Skate It takes place in San Vanelona just like the other Skates, only during a nebulous natural catastrophe known as "the disaster too gnarly to be named." This provides a setting with a number of natural and convenient benefits. The first is that, due to the disaster, all the inhabitants of San Vanelona have been evacuated. This neatly excuses the fact that the Wii simply can’t draw several pedestrians milling about and still maintain a playable framerate. Additionally, representing ruined structures with simpler geometric shapes is not as instantly offensive to the eye. If you see a gigantic blurry box that’s supposed to be an office building, you’ll immediately balk. A gigantic blurry mess of squares and triangles that’s supposed to be rubble, on the other hand, isn’t quite so grating. It’s rubble after all, it’s supposed to look like a jacked up mess.

That’s not to say the wool is completely pulled over players’ eyes. It is a Wii game, after all, and sometimes it looks downright awful, but the emotional impact is significantly reduced by setting the stage properly. The implication is sneaky — it doesn’t look that way because the Wii can’t handle anything better, it looks that way because it’s supposed to.

Ravaged

Bethesda worked some equally clever magic in the downtown DC areas of Fallout 3. Creating a ruined urban area presents a number of design limitations. Street upon street of ruined building would look bland. Players would get bored, not to mention lost. Additionally, while a complete, intact building has simple geometry and texturing, a semi-crumbled building requires more varied textures and geometry. Additionally, creating a whole city of uniquely destroyed buildings would make any art director’s head explode.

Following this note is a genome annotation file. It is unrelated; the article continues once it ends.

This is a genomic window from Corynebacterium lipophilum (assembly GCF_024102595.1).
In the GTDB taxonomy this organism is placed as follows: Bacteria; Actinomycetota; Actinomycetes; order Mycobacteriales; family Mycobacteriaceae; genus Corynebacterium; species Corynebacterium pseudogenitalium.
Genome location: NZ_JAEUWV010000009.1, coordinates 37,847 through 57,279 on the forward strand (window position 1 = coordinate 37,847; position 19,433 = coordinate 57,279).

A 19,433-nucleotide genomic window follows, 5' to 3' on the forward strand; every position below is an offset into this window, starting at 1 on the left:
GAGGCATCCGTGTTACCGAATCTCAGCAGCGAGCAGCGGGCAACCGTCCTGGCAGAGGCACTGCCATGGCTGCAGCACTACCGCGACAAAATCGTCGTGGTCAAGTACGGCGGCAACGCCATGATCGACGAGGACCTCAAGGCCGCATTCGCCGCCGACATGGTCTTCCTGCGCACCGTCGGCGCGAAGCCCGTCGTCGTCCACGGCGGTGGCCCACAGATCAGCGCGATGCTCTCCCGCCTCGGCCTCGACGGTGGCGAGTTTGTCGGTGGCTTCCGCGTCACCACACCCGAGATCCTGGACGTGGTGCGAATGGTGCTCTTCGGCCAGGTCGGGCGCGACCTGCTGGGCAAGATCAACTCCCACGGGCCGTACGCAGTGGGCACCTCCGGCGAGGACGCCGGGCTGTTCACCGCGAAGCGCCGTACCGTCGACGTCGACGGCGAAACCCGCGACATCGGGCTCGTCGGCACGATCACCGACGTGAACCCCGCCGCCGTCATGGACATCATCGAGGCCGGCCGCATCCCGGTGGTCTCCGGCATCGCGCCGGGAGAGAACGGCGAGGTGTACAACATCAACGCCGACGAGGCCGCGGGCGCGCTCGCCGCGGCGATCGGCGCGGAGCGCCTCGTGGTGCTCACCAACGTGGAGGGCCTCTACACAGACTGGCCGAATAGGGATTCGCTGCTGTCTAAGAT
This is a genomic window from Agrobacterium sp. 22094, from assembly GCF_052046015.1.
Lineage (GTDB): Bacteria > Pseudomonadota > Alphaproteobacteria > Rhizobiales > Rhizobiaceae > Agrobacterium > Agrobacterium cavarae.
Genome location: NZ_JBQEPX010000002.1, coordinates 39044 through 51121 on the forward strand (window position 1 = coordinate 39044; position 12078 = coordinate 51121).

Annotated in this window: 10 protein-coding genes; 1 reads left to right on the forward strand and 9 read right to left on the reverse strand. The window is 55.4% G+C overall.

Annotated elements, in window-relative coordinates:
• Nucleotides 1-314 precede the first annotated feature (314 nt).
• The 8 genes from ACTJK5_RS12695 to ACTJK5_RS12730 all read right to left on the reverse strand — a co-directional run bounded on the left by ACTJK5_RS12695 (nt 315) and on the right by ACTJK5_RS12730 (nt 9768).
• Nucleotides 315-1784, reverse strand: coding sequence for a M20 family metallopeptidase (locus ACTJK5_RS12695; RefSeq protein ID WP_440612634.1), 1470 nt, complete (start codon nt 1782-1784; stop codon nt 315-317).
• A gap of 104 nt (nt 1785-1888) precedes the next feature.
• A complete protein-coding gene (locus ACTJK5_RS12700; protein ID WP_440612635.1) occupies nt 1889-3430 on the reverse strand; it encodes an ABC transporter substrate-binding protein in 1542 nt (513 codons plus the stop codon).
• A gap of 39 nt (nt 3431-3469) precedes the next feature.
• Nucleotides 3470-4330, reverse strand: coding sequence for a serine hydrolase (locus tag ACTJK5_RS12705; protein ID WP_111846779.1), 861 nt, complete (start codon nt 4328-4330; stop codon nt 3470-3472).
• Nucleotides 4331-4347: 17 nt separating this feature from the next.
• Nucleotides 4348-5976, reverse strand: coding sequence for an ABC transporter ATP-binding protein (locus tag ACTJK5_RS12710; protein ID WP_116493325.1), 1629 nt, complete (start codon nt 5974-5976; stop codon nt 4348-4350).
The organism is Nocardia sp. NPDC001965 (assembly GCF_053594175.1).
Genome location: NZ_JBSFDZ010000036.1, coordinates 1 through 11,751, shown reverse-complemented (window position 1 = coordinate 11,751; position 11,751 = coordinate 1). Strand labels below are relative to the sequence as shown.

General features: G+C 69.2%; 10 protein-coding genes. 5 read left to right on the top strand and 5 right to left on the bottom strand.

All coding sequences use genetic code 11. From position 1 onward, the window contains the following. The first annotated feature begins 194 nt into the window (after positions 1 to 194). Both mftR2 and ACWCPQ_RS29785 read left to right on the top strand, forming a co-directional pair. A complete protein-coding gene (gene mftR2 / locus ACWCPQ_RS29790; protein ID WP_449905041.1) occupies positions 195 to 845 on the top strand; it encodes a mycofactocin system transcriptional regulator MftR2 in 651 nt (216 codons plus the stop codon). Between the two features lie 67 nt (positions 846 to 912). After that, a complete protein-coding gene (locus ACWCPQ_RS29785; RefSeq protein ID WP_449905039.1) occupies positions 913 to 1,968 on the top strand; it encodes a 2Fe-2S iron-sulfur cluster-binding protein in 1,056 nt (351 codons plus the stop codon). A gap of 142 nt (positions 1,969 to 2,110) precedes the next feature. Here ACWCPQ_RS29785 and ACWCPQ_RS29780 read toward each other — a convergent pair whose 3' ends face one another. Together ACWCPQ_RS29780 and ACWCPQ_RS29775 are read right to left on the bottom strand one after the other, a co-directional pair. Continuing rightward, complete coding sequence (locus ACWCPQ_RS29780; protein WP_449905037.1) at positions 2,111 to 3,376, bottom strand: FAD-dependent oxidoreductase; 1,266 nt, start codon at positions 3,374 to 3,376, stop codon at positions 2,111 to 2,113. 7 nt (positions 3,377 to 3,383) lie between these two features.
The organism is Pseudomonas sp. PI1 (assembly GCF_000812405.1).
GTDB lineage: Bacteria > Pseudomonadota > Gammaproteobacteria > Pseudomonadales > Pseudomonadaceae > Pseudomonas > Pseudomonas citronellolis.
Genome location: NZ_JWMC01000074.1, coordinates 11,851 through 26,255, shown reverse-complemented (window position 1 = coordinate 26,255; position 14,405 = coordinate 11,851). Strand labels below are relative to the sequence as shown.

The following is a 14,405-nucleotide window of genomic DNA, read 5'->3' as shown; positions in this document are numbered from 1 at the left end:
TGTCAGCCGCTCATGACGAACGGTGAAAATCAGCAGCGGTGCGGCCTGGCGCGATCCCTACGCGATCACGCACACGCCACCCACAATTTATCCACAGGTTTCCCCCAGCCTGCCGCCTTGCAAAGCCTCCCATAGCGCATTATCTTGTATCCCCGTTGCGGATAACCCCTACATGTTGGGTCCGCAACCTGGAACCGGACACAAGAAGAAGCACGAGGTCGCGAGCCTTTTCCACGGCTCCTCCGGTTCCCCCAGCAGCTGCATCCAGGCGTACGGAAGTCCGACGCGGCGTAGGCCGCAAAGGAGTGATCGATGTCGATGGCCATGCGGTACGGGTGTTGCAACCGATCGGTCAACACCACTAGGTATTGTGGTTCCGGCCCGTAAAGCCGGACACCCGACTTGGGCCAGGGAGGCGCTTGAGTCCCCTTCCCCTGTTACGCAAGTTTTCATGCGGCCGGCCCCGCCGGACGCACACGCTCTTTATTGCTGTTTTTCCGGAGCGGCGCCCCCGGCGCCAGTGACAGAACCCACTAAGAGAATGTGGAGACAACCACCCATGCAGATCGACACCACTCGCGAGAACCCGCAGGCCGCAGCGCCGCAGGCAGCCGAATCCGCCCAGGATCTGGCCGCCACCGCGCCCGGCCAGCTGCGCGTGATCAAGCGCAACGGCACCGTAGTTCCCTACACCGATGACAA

Explode

I find it poetic that this is one of the first image results for a Google image search of “Fallout 3.”

There are a number of problems here – the game needs a place to purge old texture data from memory and load new stuff in, the player needs to see different environments to keep from getting bored, and artists need to focus their efforts on a few poignant areas instead of a massive, sprawling city. They accomplished this by breaking downtown into a few enclosed areas connected by underground subway tunnels (to varying degrees of success, depending to whom you ask). This gives the player an illusionary sense of scale for the city while not actually having to make the whole damn thing, and keeping the environments fresh along the way. The game has a convenient place to load up new texture data, and designers can focus on smaller areas, keeping the game dense.

Limitations are going to be a part of the creative process in games, that’s just an eventuality that every artist has to accept. Instead of just struggling against and ultimately resigning to these limitations, why not acknowledge them, own them, and ultimately incorporate them? A bit of clever sleight of hand can excuse even the most annoying gameplay.